FootJoy used the 2002 U.S. Open to launch three new lines of golf shoes, including the GelFusion, which features what company president Jim Connor described as “the most significant outsole breakthrough in 10 years.”
Maxfli’s marketing and administrative operations are moving to TaylorMade-Adidas Golf’s headquarters in Carlsbad, Calif. – a clear signal that TMAG is preparing to exercise its option to acquire the ball and club franchise.
For the past year or so, the news out of Spalding has been less about the products it sells and more about its financial ups and downs. But executives at the Chicopee, Mass., company that makes Strata, Top-Flite and Ben Hogan equipment believe that situation is about to change dramatically with the introduction of what they say is the best-performing golf ball in Spalding’s history – the Hogan Apex Tour.
Thanks to a late comeback, Karrie Webb is again a full-fledged member of the LPGA’s “Big Three.” Webb overcame a three-stroke deficit to Mi Hyun Kim in the final three holes at the Wegmans Rochester LPGA on June 18, earning her first victory of the year.
Miles Tunnicliff’s victory at the Great North Open would be newsworthy enough, even without the extenuating circumstances. After all, Tunnicliff, 33, has been on the Challenge Tour the past two years, and his first career European Tour victory June 23 gave him a two-year exemption.
Phil Mickelson had good reason to feel at ease standing over a 108-yard sand wedge shot on the 18th hole. The left-hander simply thought back to the seventh hole July 23 at the Greater Hartford Open, where three hours earlier he drew screams of “Tiger who?” by holing out for eagle from the same distance.
Annie Thurman said she wouldn’t dare compare herself with all the big-name players who have won U.S. Golf Association championships. But whether the 19-year-old is comfortable with it or not, Thurman’s name will be engraved on the sizable silver cup awarded for winning the U.S. Women’s Amateur Public Links Championship.
When Brian Quackenbush took the lead at the midway point of the 41st Northeast Amateur, many felt his stay at the top would be short-lived.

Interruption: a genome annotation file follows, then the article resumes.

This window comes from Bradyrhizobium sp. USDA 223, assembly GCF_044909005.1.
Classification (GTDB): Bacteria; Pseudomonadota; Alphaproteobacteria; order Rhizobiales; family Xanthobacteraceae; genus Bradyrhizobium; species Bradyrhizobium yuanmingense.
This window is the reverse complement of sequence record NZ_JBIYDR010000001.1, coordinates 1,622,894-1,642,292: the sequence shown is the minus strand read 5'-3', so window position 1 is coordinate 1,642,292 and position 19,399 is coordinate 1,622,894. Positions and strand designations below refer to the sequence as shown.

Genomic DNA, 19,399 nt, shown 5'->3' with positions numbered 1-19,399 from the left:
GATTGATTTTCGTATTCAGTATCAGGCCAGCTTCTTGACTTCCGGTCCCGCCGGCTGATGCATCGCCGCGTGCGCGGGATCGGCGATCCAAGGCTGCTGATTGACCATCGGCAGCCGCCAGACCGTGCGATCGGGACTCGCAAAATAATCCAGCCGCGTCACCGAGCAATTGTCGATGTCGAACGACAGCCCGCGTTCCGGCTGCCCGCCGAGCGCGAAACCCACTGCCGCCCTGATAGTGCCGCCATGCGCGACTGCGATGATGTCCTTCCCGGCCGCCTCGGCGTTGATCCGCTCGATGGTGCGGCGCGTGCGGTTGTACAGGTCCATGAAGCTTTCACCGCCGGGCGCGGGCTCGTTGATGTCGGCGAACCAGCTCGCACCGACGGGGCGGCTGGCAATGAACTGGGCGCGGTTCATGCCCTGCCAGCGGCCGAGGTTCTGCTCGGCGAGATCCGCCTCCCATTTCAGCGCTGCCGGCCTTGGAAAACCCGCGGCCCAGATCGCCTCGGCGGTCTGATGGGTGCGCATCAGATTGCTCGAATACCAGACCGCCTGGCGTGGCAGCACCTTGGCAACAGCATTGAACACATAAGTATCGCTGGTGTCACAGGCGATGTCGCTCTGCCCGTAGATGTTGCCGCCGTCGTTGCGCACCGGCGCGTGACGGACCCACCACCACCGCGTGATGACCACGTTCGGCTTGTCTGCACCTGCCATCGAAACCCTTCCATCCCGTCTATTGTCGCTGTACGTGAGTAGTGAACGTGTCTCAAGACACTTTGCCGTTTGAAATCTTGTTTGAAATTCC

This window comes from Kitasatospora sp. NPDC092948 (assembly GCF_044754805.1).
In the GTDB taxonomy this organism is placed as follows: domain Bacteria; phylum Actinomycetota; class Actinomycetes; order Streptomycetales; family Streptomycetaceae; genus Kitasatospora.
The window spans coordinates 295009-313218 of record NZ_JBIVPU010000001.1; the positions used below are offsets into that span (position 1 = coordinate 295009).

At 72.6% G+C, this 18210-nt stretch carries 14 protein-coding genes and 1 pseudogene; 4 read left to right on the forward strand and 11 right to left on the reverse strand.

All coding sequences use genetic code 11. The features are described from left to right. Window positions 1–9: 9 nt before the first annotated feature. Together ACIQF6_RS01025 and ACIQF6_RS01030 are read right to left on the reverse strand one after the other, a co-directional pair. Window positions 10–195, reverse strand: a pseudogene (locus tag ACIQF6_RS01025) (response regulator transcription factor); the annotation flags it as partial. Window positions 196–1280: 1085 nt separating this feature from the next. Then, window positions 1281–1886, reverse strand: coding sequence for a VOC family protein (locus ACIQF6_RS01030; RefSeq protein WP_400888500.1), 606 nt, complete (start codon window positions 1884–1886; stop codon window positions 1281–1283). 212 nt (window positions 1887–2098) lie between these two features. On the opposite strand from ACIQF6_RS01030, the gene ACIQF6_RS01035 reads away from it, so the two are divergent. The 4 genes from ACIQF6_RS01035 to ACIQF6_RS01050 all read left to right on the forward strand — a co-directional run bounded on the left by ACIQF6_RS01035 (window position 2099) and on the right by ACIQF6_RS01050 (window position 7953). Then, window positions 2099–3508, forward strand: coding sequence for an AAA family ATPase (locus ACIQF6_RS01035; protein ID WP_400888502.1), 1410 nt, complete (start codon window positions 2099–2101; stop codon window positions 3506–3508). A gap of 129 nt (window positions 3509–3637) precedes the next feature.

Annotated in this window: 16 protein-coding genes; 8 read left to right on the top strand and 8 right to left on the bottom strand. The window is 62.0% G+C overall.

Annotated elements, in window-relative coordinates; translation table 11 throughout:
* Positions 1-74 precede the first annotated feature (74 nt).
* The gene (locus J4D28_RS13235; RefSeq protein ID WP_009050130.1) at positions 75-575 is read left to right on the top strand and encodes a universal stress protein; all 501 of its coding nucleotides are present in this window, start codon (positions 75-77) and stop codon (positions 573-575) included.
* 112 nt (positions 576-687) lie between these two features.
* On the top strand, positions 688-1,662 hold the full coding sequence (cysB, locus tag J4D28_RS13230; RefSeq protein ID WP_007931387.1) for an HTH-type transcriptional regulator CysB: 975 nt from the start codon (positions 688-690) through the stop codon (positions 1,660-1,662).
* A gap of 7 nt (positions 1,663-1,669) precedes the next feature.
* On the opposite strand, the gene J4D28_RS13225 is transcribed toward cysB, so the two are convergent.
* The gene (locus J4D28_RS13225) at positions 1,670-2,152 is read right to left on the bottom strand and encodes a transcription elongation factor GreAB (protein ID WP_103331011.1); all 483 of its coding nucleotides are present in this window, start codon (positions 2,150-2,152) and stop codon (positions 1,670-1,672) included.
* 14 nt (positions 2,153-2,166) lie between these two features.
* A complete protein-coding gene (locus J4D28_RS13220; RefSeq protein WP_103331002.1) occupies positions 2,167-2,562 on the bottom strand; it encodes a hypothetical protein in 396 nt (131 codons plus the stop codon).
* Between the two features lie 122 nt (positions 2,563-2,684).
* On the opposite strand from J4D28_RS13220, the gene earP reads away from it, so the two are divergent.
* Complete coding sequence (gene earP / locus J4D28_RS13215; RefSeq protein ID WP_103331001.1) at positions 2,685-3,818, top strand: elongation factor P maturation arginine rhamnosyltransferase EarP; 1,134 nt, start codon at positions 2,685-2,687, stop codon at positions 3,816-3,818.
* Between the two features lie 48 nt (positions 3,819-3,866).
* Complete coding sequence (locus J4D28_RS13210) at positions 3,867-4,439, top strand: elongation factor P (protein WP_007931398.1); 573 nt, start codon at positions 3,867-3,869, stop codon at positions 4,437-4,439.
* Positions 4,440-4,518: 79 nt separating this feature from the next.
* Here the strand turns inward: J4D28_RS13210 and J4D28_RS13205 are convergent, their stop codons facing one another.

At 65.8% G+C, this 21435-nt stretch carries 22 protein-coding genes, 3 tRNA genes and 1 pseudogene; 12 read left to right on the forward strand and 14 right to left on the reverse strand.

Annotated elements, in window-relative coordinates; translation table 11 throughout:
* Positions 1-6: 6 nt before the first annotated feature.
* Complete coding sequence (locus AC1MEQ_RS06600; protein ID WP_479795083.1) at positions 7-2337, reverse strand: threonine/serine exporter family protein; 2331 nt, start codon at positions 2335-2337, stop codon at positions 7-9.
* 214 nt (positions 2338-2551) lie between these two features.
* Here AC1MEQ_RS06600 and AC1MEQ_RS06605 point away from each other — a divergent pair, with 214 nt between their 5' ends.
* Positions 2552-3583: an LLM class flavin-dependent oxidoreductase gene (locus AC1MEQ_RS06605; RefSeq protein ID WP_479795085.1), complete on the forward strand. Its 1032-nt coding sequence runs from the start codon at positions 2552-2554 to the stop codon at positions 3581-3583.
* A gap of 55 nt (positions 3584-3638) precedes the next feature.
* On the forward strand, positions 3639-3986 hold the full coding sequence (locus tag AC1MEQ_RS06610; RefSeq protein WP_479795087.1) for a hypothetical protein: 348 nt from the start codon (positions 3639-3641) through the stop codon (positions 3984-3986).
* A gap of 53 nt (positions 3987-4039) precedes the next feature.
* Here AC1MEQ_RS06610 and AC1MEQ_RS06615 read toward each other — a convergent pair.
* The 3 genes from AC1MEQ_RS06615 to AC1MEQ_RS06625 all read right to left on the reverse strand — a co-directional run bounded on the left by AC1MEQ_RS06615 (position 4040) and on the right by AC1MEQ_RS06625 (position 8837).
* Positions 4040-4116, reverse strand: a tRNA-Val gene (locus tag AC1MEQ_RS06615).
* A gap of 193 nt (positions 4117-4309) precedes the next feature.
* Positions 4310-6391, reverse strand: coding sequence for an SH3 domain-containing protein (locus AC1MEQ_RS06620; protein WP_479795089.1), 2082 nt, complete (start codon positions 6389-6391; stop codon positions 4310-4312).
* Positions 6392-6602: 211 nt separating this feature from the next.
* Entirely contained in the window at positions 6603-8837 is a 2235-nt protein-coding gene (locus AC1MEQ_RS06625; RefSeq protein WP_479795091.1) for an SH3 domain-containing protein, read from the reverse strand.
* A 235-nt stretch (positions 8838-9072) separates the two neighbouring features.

The middle of Kansas is not exactly well-traveled, even among those searching for fine course architecture. Since seeing enchanting photographs of its par-4 eighth hole in Dan Jenkins’ “The Best 18 Holes in America,” I knew I had to make the journey. And now, having spent two days at Prairie Dunes, I can honestly say playing golf there is a transcendent experience.
When the best women golfers in the world tee it up July 4-7 at the U.S. Women’s Open, most eyes will be focused on the so-called Big Three of women’s golf: Annika Sorenstam, Karrie Webb and Se Ri Pak. After all, the trio has combined to win 58 titles and 11 majors since 1998.
Saturday, June 8
The Black Course – ranked No. 26 in Golfweek’s America’s Best Classical Course list – is the best-known of a five-course state facility that annually plays host to 280,000 rounds. It opened in 1936, designed by A.W. Tillinghast in conjunction with longtime park superintendent Joseph H. Burbeck. It quickly gained a reputation for being the toughest course on Long Island.
Tiger Woods has won six of the last 10 major championships, and because of that dominance, winning a Grand Slam tournament never has been so difficult for the rest of professional golf. He has been a one-man roadblock.
Zach Johnson is living the dream. No, the 26-year-old graduate of Drake (Iowa) University is not hot on the tail of Tiger Woods for the PGA Tour’s money title. Nor is he fending off sponsorship offers or being touted as a top player to watch at next week’s U.S. Open. In fact, Johnson won’t even be at Bethpage State Park.